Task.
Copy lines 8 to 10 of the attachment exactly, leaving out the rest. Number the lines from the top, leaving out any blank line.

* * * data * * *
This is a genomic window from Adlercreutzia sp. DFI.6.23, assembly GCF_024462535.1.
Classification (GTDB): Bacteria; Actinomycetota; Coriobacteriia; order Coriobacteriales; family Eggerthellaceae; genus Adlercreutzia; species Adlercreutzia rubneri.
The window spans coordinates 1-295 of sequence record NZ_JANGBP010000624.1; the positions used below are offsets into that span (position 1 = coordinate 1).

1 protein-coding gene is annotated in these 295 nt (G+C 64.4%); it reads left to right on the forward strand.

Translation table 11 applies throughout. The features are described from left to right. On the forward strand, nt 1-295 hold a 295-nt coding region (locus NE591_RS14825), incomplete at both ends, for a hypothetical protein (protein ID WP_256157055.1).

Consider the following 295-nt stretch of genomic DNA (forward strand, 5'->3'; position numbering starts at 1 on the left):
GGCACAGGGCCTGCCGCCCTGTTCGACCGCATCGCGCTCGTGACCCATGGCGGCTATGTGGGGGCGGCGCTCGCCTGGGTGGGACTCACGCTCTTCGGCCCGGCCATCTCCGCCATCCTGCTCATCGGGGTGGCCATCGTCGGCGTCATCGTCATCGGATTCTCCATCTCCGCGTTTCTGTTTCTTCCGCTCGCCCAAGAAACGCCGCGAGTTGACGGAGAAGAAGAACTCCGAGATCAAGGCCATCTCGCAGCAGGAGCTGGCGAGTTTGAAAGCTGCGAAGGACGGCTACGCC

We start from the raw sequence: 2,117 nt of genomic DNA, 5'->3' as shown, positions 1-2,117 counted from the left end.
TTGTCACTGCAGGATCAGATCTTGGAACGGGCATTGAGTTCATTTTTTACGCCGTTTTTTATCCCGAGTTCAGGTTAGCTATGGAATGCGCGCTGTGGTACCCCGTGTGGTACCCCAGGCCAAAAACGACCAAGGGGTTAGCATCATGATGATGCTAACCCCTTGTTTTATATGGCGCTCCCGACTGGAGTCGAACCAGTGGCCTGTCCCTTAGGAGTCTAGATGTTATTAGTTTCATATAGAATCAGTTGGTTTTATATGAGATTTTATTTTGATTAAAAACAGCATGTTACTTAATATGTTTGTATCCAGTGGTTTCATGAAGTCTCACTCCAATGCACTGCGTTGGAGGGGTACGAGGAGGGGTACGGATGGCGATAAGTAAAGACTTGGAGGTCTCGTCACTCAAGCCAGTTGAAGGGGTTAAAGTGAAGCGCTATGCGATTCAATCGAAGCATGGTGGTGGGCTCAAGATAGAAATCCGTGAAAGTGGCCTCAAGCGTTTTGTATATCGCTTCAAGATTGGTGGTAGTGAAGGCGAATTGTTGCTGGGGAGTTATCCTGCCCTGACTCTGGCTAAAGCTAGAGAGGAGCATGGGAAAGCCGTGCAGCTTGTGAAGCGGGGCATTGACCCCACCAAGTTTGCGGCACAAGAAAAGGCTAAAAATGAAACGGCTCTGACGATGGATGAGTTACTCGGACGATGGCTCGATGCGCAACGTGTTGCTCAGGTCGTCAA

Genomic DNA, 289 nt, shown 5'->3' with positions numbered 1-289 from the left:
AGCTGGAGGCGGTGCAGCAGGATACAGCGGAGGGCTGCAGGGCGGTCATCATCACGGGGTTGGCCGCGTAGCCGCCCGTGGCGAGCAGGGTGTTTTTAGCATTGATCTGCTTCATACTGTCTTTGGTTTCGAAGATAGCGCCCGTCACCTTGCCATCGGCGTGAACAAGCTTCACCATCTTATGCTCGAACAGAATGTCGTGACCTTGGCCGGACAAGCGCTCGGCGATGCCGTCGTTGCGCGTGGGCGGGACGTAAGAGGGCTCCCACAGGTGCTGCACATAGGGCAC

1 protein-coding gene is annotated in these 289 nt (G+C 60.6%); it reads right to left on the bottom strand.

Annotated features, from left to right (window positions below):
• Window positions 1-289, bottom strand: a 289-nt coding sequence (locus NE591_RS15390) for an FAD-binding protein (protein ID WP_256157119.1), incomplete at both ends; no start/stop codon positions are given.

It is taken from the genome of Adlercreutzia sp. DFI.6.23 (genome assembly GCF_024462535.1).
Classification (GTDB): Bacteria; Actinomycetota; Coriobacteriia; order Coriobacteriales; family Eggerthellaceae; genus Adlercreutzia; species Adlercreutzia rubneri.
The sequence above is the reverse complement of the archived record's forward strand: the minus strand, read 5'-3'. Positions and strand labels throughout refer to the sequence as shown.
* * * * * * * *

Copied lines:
We start from the raw sequence: 2,117 nt of genomic DNA, 5'->3' as shown, positions 1-2,117 counted from the left end.
TTGTCACTGCAGGATCAGATCTTGGAACGGGCATTGAGTTCATTTTTTACGCCGTTTTTTATCCCGAGTTCAGGTTAGCTATGGAATGCGCGCTGTGGTACCCCGTGTGGTACCCCAGGCCAAAAACGACCAAGGGGTTAGCATCATGATGATGCTAACCCCTTGTTTTATATGGCGCTCCCGACTGGAGTCGAACCAGTGGCCTGTCCCTTAGGAGTCTAGATGTTATTAGTTTCATATAGAATCAGTTGGTTTTATATGAGATTTTATTTTGATTAAAAACAGCATGTTACTTAATATGTTTGTATCCAGTGGTTTCATGAAGTCTCACTCCAATGCACTGCGTTGGAGGGGTACGAGGAGGGGTACGGATGGCGATAAGTAAAGACTTGGAGGTCTCGTCACTCAAGCCAGTTGAAGGGGTTAAAGTGAAGCGCTATGCGATTCAATCGAAGCATGGTGGTGGGCTCAAGATAGAAATCCGTGAAAGTGGCCTCAAGCGTTTTGTATATCGCTTCAAGATTGGTGGTAGTGAAGGCGAATTGTTGCTGGGGAGTTATCCTGCCCTGACTCTGGCTAAAGCTAGAGAGGAGCATGGGAAAGCCGTGCAGCTTGTGAAGCGGGGCATTGACCCCACCAAGTTTGCGGCACAAGAAAAGGCTAAAAATGAAACGGCTCTGACGATGGATGAGTTACTCGGACGATGGCTCGATGCGCAACGTGTTGCTCAGGTCGTCAA

Genomic DNA, 289 nt, shown 5'->3' with positions numbered 1-289 from the left: